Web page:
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The only way I know how to do this is to convert the file into a C source file with a single byte/char array containing the contents of the resource file in hex.

Is there a better or easier way to do this?

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On what platform? – Oliver Charlesworth Apr 5 '12 at 22:18
@OliCharlesworth: I'm running on a proprietary embedded RTOS, using Eclipse 3.0.2 – ComtriS Apr 5 '12 at 22:36
Hopefully, you'll be aware that the answer to this problem depends entirely on the specifics of the toolchain you're using (compiler, linker, executable format, etc.). So you'd do well to add as much detail as possible to your question. – Oliver Charlesworth Apr 5 '12 at 22:38
@OliCharlesworth: Yea, good point. I'm using the GNU Arm Toolchain (arm-elf-gcc). – ComtriS Apr 5 '12 at 22:40
It's worth noting that I was really hoping for a portable answer, so this question will actually be more useful to others who find it. – ComtriS Apr 5 '12 at 22:48
up vote 3 down vote accepted

Here's a nice trick I use with a gcc-arm cross compiler; including a file through an assembly language file. In this example it's the contents of the file public_key.pem I'm including.


 .section ".rodata"
 .globl pubkey
 .type pubkey, STT_OBJECT
 .incbin "public_key.pem"
 .byte 0
 .size pubkey, .-pubkey

corresponding pubkey.h

#ifndef PUBKEY_H
#define PUBKEY_H
 * This is a binary blob, the public key in PEM format,
 * brought in by pubkey.s
extern const char pubkey[];

#endif // PUBKEY_H

Now the C sources can include pubkey.h, compile the pubkey.s with gcc and link it into your application, and there you go. sizeof(pubkey) also works.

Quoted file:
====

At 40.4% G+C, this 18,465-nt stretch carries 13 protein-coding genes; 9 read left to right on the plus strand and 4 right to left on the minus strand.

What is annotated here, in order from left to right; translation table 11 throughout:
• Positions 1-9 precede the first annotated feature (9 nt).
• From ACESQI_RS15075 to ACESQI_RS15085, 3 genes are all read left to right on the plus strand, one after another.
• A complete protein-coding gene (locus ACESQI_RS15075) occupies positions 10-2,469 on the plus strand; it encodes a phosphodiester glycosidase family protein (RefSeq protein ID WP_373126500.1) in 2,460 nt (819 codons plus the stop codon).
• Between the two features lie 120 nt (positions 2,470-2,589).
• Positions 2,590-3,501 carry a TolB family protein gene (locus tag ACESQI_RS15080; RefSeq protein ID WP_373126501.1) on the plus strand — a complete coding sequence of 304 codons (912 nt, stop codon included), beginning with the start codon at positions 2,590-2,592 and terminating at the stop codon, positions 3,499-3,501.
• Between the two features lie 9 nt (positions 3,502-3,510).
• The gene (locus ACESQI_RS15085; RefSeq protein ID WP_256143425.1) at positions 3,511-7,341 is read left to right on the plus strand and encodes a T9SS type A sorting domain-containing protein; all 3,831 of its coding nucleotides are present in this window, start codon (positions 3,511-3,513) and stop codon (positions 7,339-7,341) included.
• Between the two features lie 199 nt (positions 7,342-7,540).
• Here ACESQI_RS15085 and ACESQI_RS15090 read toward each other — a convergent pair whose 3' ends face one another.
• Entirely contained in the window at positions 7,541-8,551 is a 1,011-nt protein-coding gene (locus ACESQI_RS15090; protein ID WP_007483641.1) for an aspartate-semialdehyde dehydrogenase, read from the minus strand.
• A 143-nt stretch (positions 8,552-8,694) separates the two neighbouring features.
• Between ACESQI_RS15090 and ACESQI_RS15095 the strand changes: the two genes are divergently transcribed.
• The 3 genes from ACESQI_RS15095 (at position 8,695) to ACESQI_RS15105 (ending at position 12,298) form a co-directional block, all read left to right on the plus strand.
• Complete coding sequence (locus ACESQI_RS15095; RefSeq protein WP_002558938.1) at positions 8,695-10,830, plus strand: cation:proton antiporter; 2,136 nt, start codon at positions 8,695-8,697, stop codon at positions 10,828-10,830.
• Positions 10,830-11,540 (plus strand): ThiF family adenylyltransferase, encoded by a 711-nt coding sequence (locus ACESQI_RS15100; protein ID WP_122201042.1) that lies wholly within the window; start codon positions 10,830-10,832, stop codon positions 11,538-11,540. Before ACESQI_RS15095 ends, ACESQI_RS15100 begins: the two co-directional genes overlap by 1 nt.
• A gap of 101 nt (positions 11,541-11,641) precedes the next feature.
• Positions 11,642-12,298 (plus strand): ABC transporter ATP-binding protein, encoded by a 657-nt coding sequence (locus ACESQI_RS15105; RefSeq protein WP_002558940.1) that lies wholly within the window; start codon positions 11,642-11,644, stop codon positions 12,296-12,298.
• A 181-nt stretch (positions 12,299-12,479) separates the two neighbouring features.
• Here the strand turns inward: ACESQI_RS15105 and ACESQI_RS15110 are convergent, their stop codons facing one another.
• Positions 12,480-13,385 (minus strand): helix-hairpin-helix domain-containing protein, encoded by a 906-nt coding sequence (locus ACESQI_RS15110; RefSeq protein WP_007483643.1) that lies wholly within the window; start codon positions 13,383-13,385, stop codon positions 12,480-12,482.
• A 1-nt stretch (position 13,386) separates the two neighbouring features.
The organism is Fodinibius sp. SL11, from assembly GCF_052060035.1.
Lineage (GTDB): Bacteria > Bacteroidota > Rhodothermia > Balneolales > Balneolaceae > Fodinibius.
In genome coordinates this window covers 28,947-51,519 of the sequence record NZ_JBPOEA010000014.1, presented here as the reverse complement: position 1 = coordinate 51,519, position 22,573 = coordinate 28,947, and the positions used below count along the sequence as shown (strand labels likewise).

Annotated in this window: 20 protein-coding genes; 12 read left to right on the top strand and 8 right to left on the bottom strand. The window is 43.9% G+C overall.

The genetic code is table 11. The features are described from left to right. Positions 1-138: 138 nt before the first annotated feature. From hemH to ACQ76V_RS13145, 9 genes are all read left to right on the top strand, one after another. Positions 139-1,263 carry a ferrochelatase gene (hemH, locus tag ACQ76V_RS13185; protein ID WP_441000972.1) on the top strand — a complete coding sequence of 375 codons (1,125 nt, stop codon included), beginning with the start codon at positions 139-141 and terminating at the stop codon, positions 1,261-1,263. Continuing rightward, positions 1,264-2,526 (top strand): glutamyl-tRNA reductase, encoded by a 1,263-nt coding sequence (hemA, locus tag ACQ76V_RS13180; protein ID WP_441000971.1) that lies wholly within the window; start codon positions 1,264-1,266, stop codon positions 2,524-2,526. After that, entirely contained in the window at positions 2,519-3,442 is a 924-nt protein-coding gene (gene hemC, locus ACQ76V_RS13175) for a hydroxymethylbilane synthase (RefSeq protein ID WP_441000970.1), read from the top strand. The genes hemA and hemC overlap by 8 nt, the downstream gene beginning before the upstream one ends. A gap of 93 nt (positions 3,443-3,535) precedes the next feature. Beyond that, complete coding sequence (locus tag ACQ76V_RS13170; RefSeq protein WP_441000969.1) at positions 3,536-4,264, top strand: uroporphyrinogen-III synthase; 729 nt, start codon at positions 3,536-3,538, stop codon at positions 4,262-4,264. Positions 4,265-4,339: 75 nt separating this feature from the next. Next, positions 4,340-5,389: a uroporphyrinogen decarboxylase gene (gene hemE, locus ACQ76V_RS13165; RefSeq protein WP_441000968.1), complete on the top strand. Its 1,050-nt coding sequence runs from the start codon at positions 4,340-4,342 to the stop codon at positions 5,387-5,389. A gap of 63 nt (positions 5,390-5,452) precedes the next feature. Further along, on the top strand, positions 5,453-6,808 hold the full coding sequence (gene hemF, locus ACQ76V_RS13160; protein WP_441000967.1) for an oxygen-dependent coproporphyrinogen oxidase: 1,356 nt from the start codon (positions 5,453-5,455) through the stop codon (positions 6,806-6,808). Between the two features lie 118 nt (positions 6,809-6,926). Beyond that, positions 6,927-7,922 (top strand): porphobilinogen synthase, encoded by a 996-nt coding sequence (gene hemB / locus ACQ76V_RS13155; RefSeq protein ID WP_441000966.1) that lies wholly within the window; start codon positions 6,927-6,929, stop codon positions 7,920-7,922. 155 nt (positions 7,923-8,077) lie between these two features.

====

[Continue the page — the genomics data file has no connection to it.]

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Awesome answer. Thanks. – ComtriS Apr 6 '12 at 19:55
How does sizeof work? Isn't sizeof evaluated at compile time, where the contents of pubkey.s won't even be considered? EDIT: Did you mean strlen? – thenickdude Nov 21 '14 at 7:10

The way you've described is the best/easiest/most portable. Just write a quick tool (or find an existing one) to generate the C files for you. And make sure you make correct use of the const (and possibly static) keywords when you do it or your program will waste large amounts of memory.

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I needed something like this a while ago and I created a tool for this. It's a python tool called mkcres ( and I put it on github.

  • Although documentation is lacking a little, there are examples on how to integrate it into a build process with CMake or plain make files.
  • Takes a .json file as resource file generation configuration
  • It can detect changes on resource files and automatically regenerate the corresponding C files if necessary.
  • Downside: You'll need python (2 or 3)
  • Upside: Not compiler specific, should work with every C/C++ compiler.
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